As you hear the invitations this month to get into a Community Group, maybe you feel like you’re too busy and can’t add “1 more thing” to your life. So why does it matter anyway? What’s the big deal about being in a Community Group?
I’m glad you asked! Here’s a few reasons that I think a Community Group should be a high priority for every follower of Jesus:
1. God created you for authentic community relationships
Five times in Genesis 1 it says that after God created, He “saw that it was good.” At the end of the chapter it says, “God saw all that He had made, and it was very good.” Then in the very next chapter, the story line changes to something not good!
Then the Lord God said, “It is not good that the man should be alone…” Gen 2:18a
Isolation isn’t part of God’s plan for your life. His solution to the problem of isolation was family; God created Eve to be Adam’s wife and fill the void of being alone. God made every human being with an internal need for authentic relationships, and when we don’t have them, we experience loneliness.
In the New Testament, both Peter and Paul refer to the church as the “family of believers.” God provided you with a spiritual family, and in that family you will find the relational connections that defeat the discouragement of isolation.
2. We grow and change best in accountable community
If I were to ask you if there are areas that you need to grow in, chances are, you’d say “yes” and know right away what needs to change. If you’re serious about growing to be more like Jesus, then you’d better seriously considering doing it in a community of friends!
In a couple of studies on heart patients, it was discovered that:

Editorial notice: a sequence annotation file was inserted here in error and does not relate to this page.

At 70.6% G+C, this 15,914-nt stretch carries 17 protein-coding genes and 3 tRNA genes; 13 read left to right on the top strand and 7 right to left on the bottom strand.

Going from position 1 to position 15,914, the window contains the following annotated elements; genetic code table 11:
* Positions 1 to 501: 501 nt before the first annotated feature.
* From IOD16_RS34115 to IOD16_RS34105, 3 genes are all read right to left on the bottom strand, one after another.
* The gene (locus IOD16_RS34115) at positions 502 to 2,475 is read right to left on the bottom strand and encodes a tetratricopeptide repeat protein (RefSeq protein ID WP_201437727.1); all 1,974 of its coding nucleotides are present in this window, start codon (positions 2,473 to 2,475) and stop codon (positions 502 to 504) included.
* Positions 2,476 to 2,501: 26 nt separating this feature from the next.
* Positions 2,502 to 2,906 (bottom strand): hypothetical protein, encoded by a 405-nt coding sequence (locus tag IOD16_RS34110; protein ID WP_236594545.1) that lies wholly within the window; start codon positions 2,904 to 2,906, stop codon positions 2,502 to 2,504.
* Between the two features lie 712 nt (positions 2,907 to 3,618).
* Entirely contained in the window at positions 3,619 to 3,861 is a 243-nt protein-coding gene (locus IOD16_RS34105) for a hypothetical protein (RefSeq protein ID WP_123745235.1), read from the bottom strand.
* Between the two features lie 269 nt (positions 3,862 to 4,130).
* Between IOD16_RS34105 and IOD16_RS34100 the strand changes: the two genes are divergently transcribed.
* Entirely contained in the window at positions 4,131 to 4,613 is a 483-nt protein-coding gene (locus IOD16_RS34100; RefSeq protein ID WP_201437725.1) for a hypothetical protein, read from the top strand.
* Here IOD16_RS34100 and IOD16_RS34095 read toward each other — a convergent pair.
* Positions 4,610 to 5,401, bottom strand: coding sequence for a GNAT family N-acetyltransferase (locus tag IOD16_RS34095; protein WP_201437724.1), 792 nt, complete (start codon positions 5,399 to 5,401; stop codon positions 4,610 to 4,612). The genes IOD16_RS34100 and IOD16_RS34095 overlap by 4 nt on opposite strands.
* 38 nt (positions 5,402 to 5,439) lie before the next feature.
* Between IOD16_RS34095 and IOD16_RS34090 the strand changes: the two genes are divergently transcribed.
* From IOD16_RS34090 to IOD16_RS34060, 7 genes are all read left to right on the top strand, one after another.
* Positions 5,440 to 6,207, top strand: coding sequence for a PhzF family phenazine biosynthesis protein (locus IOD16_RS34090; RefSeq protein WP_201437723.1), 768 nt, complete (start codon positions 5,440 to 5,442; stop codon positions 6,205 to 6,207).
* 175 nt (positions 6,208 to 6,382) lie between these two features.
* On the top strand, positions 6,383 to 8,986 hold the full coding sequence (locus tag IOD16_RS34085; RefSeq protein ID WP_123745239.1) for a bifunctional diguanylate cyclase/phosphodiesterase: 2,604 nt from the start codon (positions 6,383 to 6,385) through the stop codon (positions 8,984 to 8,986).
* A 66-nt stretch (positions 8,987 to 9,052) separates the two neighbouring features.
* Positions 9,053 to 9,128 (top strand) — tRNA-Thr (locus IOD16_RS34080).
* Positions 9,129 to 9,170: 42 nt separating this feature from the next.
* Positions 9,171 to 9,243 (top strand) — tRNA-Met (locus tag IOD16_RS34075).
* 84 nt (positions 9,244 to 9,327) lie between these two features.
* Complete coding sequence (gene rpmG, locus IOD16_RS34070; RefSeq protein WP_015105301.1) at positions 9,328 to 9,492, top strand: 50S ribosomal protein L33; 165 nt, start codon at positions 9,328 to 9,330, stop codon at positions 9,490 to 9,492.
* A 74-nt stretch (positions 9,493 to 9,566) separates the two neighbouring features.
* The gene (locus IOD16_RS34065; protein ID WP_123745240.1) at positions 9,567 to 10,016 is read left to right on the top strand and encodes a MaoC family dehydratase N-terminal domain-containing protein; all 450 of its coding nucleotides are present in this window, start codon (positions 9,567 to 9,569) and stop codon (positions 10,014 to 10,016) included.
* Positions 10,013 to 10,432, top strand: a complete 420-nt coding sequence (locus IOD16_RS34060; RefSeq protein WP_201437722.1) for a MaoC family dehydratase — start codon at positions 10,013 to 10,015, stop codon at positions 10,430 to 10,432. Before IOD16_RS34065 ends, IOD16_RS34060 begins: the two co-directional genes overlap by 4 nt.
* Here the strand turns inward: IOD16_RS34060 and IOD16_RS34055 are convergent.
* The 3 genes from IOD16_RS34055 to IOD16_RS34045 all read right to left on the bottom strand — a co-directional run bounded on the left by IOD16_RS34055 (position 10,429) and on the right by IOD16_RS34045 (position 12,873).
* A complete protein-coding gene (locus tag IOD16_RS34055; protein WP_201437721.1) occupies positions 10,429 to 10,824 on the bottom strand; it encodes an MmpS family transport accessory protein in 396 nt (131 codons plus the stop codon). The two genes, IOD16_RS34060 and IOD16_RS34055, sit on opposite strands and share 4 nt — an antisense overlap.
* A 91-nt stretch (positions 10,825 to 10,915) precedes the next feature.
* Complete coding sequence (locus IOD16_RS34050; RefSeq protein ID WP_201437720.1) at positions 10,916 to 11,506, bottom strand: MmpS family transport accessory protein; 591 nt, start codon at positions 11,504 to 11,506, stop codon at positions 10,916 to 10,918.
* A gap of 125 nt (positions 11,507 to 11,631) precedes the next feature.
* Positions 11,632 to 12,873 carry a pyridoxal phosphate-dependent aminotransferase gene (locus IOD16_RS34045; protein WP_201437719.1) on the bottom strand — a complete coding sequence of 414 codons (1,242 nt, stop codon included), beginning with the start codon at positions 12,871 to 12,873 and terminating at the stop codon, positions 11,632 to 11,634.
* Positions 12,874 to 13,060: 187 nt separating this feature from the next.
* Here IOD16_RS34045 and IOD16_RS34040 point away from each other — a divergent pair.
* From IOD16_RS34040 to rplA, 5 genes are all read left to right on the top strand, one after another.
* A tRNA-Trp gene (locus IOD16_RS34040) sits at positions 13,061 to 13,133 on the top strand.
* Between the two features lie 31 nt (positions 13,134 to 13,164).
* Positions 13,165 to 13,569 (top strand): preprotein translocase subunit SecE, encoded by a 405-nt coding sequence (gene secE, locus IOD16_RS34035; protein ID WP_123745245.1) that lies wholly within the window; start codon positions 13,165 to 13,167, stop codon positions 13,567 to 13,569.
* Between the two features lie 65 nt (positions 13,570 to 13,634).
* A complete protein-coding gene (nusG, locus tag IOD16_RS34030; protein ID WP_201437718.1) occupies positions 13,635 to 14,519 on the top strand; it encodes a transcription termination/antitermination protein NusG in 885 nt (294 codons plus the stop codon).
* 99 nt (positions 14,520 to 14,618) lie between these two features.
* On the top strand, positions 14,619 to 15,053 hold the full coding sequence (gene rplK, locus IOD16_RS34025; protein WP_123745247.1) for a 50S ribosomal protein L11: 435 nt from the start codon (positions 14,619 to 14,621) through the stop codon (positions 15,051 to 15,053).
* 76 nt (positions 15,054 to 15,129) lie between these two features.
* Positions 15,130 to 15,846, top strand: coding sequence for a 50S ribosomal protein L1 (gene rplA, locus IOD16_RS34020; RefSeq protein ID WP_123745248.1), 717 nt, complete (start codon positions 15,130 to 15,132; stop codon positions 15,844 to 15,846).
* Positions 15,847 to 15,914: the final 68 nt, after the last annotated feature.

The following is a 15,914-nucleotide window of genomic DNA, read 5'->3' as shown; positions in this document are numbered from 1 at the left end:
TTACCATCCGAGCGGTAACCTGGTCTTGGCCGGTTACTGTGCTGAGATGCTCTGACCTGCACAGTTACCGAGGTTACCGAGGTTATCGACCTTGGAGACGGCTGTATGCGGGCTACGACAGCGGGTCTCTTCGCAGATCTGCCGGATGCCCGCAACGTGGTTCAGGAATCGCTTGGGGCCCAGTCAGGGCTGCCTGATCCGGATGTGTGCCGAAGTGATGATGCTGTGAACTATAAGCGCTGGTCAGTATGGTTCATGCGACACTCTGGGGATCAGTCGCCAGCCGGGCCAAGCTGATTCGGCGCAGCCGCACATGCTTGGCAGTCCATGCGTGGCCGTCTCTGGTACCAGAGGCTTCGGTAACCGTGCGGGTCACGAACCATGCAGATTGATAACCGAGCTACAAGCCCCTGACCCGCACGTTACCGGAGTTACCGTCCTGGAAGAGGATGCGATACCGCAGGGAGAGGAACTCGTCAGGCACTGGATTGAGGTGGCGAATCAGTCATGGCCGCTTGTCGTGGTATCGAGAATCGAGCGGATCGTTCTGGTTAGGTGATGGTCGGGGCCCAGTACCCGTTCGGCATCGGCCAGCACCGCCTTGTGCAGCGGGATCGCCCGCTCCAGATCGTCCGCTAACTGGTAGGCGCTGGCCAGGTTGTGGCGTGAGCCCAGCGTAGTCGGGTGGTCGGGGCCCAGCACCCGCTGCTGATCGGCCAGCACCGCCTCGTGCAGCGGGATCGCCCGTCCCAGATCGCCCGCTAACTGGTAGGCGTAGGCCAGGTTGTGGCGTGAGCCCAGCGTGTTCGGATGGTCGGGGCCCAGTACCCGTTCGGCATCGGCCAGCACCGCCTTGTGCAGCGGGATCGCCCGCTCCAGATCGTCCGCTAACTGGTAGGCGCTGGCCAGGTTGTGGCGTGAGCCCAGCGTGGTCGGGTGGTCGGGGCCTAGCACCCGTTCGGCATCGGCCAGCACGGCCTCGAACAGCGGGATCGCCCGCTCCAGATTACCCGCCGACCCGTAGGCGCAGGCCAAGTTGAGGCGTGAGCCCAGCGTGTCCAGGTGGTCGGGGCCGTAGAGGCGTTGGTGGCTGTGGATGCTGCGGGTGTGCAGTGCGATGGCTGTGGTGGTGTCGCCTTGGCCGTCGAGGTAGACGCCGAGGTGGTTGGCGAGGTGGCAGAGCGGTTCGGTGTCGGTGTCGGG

- Only 1 out of 10 people were able to change to a healthy lifestyle when they were on their own
- 8 out of 10 people made significant and lasting changes to their diet, exercise, and habits when they were in an accountable community group that met weekly for one year
So what do heart patient studies have to do with the Christian life? Those studies exposed a principle of human nature that I’ve seen to be true in being able to stay the course in following Jesus. That’s what the writer of Hebrews was talking about when he wrote these words:
See to it, brothers, that none of you has a sinful, unbelieving heart that turns away from the living God. But encourage one another daily, as long as it is called Today, so that none of you may be hardened by sin’s deceitfulness. (Hebrews 3:12-13)
We might think that some sins are “no big deal” or that “it doesn’t hurt anyone.” But as this verse describes, when we dabble in sin, it causes us to grow cold toward God and we turn away from him as a result. When we’re in accountable community with others who are also on a spiritual journey toward Jesus, they encourage us and help keep us from being ensnared by the deceptiveness of sin.
On the other side of the table, your Christian brothers and sisters need you to be there to encourage them to keep walking with Jesus and not be deceived by sin! You need your brothers and sisters, and they need you.
3. You’ll have a blast with your new friends!
Every Community Group needs to include a good dose of food and fun! And if you start going to a Community Group and they’re not having any fun, maybe God sent you to the group to liven it up!
So… what do you think? Is your spiritual life worth the time and effort needed to be in a community of friends? Invite a friend to join you and go find a group this week!
http://www.sdrock.com/communitygroups & click on “Find a Group”
“Bringing Pervasive Hope to San Diego as we grow closer to Jesus
in a community of friends”
Two of the best kids on planet Earth…just sayin’
So I’m a very late bloomer. I’ve heard about Crazy Love written by Francis Chan for years. I’ve seen the adds for it’s Community Group videos and heard quotes from Chan periodically. I even read Forgotten God which was written after Crazy Love, but had not yet read this best seller which had spoken to the hearts of so many…